The first type of treatment is counseling and management. It starts with the classroom. Beside the parent, teachers are the people who will spend the most time with the child. The teacher may need to use behavior management techniques to maintain the child’s attention on tasks and improve behavior, teach the child organizational skills, and modify class work or assignments to help manage the child’s co morbid learning disabilities (Batshaw 454). The classroom environment with the teacher ability will help the child to deal with the disorder. However, not every child will response positively. Some children will learn the cope with the new situation and able to control their actions. However, there will be a few children who are unresponsive. When children with ADHD are in need of more educational assistance than is typically provided in the general education classroom, they qualify for accommodations within their general classes or in other special education services under both the Individuals with Disabilities Education Act and Section 504 of the Rehabilitation Act of 1973 (Batshaw 455). Children with ADHD often need some special accommodations to help them learn. For example, the teacher may seat the child in an area with few distractions, provide an area where the child can move around and release excess energy, or establish a clearly posted system of rules and reward appropriate behavior. This method of treatment can bring immediate success, however it is not a long-term solution. Some children may out-grow the behavior-reward system and can demand even more reward. In the end, the child will become more unwilling to follow rules and guidelines even if there is a reward for appropriate behavior.
Beside the classroom, home is the environment that the child will spend most of his/her time. The child must understand that having this disorder does not mean that they are stupid, sick or alone. Family members need to provide support for the child. Specialists recommend parent education and support groups to help family members accept the diagnosis and to teach them how to help the child cope with frustrations, organize his environment, and develop problem-solving skills (Kids Health). Teaching a child to control his/her action is hard especially when the child is confused about where the actions are appropriate or not. Furthermore, the parent needs to have positive reinforcements if the child behaves appropriately. Studies suggest that children with ADHD will usually choose small, frequent reinforcements over larger, less frequent ones (Batshaw 456). Each time a child did something correctly, a small reinforcement will help the child learn that the behavior will bring a reward. However, too many reinforcements will cause a child to expect it every time. Linking classroom and home is an effective treatment. Since the child will spend almost all of his/her time in these two areas, it is very effective to provide proper management. One commonly used strategy is the daily school-home note. With this procedure, the child and parents receive daily feedback from the teacher on how the child did in selected areas of classroom functioning (Batshaw 456). By knowing if the child does well in certain areas in the classroom, the parent can reinforce other areas that the child does not do well in and vice versa. Treating ADHD with this method is very effective and does not cause any physical harm to the child. However, it is not possible to treat all of ADHD cases with this method. There is no evidence that suggest that proper behavioral management can help a child overcome ADHD, but in many cases, it does benefit the child. There are some cases that this type of treatment brings negative results. There is no single type of behavioral management that can eliminate ADHD. Each child requires a different type of management and no two children are alike. This makes behavioral management a difficult treatment to follow. There are too many different situations and events that can cause behavioral management to not work effectively. Beside management, counseling is also another type of treatment that can help a child deal with ADHD. However, counseling does not guarantee that a child will be able to overcome this disorder. Even worst, counseling can cause a child to believe that there is something wrong with him/her whether it is sickness or stupidity. A child does not response effectively as an adult when he/she is under counseling treatment. The second type of treatment is medical treatment. There are many different types of drug that can help a child control his/her activities and actions. These drugs are called psycho-stimulants. Psycho-stimulants, such as methylphenidate, dextroaphetamine with amphetamine, and dextroamphetamine are the best-known treatments (Kids Health). These drugs provide immediate positive effects. The child will be able to control his/her behaviors. However the use of drugs is a very dangerous risk. Drugs provide immediate improvement, but there is a need to take these drugs regularly. Furthermore, these drugs do not cure ADHD, but rather is a temporary control substance. Unfortunately, when people see such immediate improvement, they often think medication is all that's needed. Although the drugs help people pay better attention and complete their work, they can't increase knowledge or improve academic skills. The drugs alone can't help people feel better about themselves or cope with problems. These require other kinds of treatment and support. The use of medication to treat ADHD was first described in 1937. A pediatrician, Dr. Charles Bradley, tried a stimulant medication (Benzedrine) and found that the children became less active and less distractible (Silver 259). Stimulants have been put to use ever since then and in many cases provide improvements. However, stimulants have many negative effects as well. One of the disadvantages of these medicines is that they require several doses per day (each dose lasts approximately 4 hours). A number of longer-acting preparations of methylphenidate and dextroamphetamine with amphetamine, which last up to 12 hours, are now available (Kids Health). However, continuation of these stimulants can cause a dependency upon them. As useful as these drugs are, they have sparked a great deal of controversy. Most doctors feel the potential side effects should be carefully weighed against the benefits before prescribing the drugs. While on these medications, some children may lose weight, have less appetite, and temporarily grow more slowly. Others may have problems falling asleep (Neuwirth). Medications do not cure ADHD. They only control behaviors caused by ADHD. This is why usage of medications is not an effective treatment for ADHD. There are a few types of treatment that have not been scientifically shown to be effective in treating the majority of children or adults with ADHD. These treatments included: biofeedback, restricted diets, allergy treatments, medicines to correct problems in the inner ear, megavitamins, chiropractic adjustment and bone re-alignment, treatment for yeast infection, eye training, and special colored glasses (Neuwirth). These methods work in very few cases and have not have been scientific proven. Although behavioral management and medical treatments are not the cures for ADHD, they have been proven to work in many cases. However, the types of treatments that were just mentioned have no scientific evidence to be effective, but rather work with some cases so they are suggested treatments only. ADHD has no cure. This is the most important concept. However, there are treatments available. These treatments are very effective, but are not guarantee for all cases of ADHD. Each case of ADHD required a different type of treatment or a combination of many. However, there will be cases that not any type of treatment will help. Behavioral management and counseling is the safest method in controlling ADHD. However, it is more depended upon the child in order for this method to work. If a child is willing to be under behavioral management and counseling, then this method is very effective. But not every child will be willing. Medical treatment is unsafe in many situations, but it is very effective. If the parents are willing to take risks to put their child under medical treatment, than it can work. Medical treatment can cause many side effect and dependency. This is why there are many courses of action that needed to be taken before stimulants can be use. Furthermore, stimulants do not provide a complete cure of ADHD. Other methods are still not scientific proven, thus are not suitable to be used. Because there are too many uncertainties in the methods treating ADHD, one must take careful consideration before using these methods. There is a high probability that the treatment methods will help the child, but there are those few cases where it will only bring negative effects.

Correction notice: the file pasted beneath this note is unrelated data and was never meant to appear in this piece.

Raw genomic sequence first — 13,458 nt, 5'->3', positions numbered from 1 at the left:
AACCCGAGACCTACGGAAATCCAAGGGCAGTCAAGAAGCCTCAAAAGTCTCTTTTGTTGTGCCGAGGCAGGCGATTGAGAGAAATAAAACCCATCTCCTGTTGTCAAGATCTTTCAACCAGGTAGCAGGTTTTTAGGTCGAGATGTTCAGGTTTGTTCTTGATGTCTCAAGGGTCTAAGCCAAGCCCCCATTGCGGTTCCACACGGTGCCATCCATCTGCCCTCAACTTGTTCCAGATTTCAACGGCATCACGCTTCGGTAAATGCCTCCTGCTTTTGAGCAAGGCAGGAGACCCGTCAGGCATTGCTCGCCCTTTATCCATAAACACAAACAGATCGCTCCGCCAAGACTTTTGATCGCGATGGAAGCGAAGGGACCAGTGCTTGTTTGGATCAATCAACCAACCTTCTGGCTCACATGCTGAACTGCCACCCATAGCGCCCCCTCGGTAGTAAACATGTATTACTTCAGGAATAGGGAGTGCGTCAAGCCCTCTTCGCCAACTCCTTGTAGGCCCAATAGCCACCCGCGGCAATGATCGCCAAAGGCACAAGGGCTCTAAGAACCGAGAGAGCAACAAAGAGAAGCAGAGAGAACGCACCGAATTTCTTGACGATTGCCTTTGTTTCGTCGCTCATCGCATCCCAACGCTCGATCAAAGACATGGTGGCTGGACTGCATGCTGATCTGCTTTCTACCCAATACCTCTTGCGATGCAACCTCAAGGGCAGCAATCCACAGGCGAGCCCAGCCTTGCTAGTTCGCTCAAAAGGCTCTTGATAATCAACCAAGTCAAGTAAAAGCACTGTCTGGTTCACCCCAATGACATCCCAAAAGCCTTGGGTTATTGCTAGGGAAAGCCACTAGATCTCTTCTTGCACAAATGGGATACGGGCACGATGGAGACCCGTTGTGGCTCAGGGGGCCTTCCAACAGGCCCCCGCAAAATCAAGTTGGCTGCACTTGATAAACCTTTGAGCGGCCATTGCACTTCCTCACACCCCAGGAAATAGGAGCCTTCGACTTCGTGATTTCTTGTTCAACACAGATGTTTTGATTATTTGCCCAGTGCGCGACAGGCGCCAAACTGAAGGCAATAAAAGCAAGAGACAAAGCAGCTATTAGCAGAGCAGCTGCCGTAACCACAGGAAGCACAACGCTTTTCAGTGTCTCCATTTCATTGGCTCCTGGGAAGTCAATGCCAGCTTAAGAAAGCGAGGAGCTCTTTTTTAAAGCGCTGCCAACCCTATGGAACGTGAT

Bailey, Eileen. Is It Really ADD/ADHD?. 2003. 8 November 2003.
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Ingersoll, Barbara D. Attention Deficit Disorder and Learning Disabilities. New York: Doubleday, 1993.
Neuwirth, Sharyn. Attention Deficit Hyperactive Disorder. July 01, 1999. 8 November 2003.
Silver, Larry B. Misunderstood Child. New York: Random House Inc., 1998.
Tylan, Douglas W. What is ADHD? October 2001. 8 November 2003.